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What Breaks Your Heart About Creating Art?

Updated on October 17, 2019
PAINTDRIPS profile image

Denise has been studying and teaching art and painting for 40+ years. She has won numerous prestigious awards for her art and design.

Every artist's nightmare.
Every artist's nightmare. | Source

The Question

Recently I asked a number of my friends this question: What breaks your heart about your art (visual, musical, or writing) and how people see you/see it?

The responses were very profound and totally relatable. I have felt all these emotions at one time or another and learned to deal with them and even overcome some of them.

Art is meant to disturb the comfortable and comfort the disturbed.

— Unknown
Drawing Group copying nature.
Drawing Group copying nature. | Source

Copyright Infringement

Mary: It’s always frustrating when someone copies my work to sell.

It is true this is very annoying especially when we are talking about the average local artist who hasn’t the means to hunt these people down and prosecute. I think the only way I have gotten past this dilemma was to remember that it is more embarrassing for someone to have to copy from someone else than to be the one copied from. Also, I should feel honored that someone thought my work good enough to warrant copying.

A man is a success if he gets up in the morning and gets to bed at night, and in between, he does what he wants to do.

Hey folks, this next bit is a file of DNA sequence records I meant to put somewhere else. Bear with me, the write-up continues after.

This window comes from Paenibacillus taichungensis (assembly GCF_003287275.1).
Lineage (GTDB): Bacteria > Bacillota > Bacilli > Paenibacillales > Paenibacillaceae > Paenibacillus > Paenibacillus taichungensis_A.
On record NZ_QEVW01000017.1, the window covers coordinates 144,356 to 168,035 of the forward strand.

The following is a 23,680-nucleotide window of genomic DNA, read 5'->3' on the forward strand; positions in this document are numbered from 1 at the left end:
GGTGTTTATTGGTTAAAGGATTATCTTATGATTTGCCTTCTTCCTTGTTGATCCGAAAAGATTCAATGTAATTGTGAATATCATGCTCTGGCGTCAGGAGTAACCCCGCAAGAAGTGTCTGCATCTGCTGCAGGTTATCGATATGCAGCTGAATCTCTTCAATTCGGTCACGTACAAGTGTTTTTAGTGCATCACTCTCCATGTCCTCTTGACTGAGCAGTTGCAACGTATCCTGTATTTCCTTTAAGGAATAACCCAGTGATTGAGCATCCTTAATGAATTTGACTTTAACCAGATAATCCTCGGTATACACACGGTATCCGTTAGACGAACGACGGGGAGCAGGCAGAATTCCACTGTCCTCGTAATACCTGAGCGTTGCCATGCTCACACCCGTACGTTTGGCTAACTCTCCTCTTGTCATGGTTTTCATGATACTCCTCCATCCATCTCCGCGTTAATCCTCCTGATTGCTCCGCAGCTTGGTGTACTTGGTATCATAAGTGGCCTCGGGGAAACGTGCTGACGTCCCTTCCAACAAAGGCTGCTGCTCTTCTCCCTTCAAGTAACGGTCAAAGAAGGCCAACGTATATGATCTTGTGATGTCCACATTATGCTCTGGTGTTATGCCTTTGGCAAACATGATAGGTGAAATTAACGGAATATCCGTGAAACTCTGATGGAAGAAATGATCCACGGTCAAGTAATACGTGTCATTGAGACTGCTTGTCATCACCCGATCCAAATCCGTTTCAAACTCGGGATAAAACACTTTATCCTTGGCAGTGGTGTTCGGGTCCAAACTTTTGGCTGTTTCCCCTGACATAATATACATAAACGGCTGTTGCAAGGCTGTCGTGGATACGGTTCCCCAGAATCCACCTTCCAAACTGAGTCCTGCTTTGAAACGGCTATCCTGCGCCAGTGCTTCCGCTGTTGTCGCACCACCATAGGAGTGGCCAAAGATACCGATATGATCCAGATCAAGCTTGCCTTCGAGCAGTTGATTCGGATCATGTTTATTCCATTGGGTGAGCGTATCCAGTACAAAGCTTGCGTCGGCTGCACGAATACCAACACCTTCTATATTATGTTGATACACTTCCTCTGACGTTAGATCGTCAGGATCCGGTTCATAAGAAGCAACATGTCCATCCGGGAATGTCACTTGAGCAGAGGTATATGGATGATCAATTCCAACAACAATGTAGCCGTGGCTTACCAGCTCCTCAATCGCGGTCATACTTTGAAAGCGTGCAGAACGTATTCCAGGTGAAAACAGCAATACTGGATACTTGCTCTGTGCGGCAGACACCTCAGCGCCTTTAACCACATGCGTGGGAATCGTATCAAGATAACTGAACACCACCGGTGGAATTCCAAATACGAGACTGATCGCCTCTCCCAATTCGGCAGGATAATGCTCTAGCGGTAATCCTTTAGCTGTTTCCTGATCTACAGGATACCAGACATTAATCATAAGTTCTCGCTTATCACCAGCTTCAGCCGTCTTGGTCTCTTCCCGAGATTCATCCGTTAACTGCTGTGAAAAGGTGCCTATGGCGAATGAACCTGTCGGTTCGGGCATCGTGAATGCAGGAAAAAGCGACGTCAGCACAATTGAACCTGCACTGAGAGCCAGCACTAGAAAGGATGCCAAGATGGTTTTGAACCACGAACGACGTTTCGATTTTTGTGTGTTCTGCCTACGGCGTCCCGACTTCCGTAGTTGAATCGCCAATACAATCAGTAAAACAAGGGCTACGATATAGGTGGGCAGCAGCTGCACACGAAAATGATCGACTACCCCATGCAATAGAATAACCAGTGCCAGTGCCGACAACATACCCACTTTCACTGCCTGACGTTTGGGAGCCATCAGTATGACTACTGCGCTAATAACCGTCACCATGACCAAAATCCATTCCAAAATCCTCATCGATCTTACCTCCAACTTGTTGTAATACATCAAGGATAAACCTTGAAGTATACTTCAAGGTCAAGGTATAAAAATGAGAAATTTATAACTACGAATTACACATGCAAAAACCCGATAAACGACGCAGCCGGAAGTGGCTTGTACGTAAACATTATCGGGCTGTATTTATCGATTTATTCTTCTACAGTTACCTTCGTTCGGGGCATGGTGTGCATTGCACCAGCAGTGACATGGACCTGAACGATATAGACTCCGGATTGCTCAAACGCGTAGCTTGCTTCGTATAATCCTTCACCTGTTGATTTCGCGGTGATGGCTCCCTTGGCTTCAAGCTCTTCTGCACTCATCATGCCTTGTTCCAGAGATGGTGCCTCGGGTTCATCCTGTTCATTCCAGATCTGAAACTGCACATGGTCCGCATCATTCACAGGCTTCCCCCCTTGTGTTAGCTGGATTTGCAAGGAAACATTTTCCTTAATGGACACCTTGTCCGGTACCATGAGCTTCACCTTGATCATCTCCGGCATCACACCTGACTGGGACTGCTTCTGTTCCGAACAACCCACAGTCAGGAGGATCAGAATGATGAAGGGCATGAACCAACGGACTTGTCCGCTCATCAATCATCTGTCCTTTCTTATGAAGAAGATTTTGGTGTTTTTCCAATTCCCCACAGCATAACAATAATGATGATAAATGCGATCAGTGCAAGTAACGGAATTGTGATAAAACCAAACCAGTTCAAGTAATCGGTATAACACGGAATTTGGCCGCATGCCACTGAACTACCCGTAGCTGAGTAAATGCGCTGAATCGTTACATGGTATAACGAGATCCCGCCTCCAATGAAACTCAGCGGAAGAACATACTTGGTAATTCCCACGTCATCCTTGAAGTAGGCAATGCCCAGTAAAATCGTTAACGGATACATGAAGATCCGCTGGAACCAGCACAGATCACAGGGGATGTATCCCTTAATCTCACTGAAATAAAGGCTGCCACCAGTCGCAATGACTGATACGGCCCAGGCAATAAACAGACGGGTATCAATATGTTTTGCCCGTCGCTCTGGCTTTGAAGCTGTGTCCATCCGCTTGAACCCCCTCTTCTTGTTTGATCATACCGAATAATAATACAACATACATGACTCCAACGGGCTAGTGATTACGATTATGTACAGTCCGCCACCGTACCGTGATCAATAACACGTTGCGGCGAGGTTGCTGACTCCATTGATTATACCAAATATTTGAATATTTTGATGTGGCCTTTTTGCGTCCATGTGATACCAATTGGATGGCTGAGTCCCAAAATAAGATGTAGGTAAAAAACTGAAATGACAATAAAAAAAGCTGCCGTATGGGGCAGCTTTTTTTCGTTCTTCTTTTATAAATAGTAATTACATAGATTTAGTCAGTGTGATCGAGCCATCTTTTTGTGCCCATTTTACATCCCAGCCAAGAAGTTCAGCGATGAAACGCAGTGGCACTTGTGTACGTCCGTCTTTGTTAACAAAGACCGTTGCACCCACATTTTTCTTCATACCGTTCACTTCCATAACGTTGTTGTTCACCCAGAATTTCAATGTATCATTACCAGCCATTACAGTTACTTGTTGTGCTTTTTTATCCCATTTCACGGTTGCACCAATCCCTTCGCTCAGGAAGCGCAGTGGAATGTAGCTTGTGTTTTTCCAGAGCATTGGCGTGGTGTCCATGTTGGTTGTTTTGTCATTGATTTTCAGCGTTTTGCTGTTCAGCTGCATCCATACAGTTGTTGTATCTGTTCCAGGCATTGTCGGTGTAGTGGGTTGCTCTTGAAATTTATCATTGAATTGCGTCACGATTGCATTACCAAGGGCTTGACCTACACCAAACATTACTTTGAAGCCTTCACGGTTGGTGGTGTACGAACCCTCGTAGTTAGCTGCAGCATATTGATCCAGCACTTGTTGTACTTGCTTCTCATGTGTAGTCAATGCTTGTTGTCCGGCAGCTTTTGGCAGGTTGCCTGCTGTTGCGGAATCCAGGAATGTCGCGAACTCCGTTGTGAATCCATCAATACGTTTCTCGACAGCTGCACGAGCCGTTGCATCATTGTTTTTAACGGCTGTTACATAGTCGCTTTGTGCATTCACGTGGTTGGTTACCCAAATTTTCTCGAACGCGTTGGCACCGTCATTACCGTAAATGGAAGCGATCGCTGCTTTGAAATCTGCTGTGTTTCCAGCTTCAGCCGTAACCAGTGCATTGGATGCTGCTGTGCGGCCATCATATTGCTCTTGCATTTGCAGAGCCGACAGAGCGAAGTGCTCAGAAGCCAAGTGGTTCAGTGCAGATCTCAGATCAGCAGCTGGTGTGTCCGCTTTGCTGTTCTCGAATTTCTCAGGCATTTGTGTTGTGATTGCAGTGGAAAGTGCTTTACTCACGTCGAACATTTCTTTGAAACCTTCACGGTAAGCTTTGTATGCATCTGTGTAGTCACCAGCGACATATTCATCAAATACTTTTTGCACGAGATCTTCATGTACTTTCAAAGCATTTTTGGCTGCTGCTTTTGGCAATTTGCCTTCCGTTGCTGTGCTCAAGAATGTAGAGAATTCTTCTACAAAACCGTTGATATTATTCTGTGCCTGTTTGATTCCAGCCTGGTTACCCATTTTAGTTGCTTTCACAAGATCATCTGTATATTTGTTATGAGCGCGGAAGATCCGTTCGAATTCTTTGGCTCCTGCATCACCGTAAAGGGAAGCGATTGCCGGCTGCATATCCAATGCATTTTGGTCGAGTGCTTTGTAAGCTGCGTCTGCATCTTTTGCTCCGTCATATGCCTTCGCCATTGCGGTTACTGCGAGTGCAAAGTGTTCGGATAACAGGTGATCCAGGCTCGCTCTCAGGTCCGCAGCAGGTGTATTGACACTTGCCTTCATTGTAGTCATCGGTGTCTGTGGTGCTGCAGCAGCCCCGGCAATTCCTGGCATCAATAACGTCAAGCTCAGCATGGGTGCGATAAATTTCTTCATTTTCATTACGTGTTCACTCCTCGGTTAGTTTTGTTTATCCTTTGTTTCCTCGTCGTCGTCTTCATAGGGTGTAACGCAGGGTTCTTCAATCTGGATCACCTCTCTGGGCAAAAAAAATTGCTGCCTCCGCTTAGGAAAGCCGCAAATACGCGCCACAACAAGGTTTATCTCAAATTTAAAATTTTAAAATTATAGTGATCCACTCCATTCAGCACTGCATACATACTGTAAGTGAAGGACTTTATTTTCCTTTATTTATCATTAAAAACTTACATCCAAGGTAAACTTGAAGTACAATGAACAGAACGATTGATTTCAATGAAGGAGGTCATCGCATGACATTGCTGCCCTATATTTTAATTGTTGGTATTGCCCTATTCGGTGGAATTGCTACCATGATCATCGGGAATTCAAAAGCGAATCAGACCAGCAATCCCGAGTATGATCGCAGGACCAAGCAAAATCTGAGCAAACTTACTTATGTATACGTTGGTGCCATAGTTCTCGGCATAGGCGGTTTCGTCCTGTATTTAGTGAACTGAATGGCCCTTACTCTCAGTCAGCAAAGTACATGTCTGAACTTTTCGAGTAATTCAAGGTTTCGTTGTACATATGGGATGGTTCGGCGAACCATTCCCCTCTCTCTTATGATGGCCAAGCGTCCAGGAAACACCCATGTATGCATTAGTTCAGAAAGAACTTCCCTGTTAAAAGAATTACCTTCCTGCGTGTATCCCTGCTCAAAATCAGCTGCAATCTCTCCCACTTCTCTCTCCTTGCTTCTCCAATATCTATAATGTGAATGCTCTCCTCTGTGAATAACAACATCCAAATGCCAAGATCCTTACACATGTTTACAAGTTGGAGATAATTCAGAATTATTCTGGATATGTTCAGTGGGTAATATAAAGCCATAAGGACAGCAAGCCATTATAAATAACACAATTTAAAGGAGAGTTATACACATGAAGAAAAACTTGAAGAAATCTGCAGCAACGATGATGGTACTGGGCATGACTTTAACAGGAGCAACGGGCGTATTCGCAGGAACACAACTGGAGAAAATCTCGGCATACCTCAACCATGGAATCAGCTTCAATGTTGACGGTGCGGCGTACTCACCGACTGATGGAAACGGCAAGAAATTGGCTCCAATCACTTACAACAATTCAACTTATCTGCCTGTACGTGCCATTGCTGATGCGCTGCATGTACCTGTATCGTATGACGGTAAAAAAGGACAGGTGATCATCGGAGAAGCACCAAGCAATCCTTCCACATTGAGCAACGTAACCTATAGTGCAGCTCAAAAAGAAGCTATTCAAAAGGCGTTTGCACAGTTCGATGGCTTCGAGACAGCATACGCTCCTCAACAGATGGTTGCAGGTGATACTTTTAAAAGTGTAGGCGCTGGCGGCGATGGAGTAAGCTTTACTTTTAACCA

— Bob Dylan
Photo taken by one of my ancestors in 1940 in Yosemite National Park, CA.
Photo taken by one of my ancestors in 1940 in Yosemite National Park, CA. | Source

Time and Patience

Becky: It’s tough when I don’t have enough alone time to really immerse myself in my art. Sometimes, I want to sit in one spot for as long as it takes to get a great shot, but my body and mind feel rushed.

This is something we are all feeling in this rush, rush, rush society today. I can imagine the great Ansel Adams a hundred years ago, just sitting on a cliff face waiting for the light to be just right to get one of those iconic Yosemite photographs that he is famous for. But not many people have the time and wherewithal to do that today. We have jobs and families that pull us away, not to mention, phones, social media, and devices always calling for our attention. It is a rare person who can turn it all off and wait for that perfect lighting, that perfect moment, that perfect mood to capture. That kind of photography and art should be even more revered today that a hundred years ago for the sheer rarity of perseverance to capture it.

As for myself, I have to deliberately tune everything and everyone out to be able to immerse myself in my art. At one point my mother thought I had a severe hearing problem because I literally could not hear her calling me but the doctors didn’t find any evidence of it. I simply have the ability to tune out when I’m in another world with my art. Mom called it selective hearing. I call it selective deafness and focus.

Every artist dips his brush in his own soul, and paints his own nature into his pictures.

— Henry Ward Beecher
Taken by a dear friend of mine of Half Dome at Yosemite National Park, CA.
Taken by a dear friend of mine of Half Dome at Yosemite National Park, CA. | Source

Would you wait for hours for just the right photo shot?

See results
My fairy photo composite.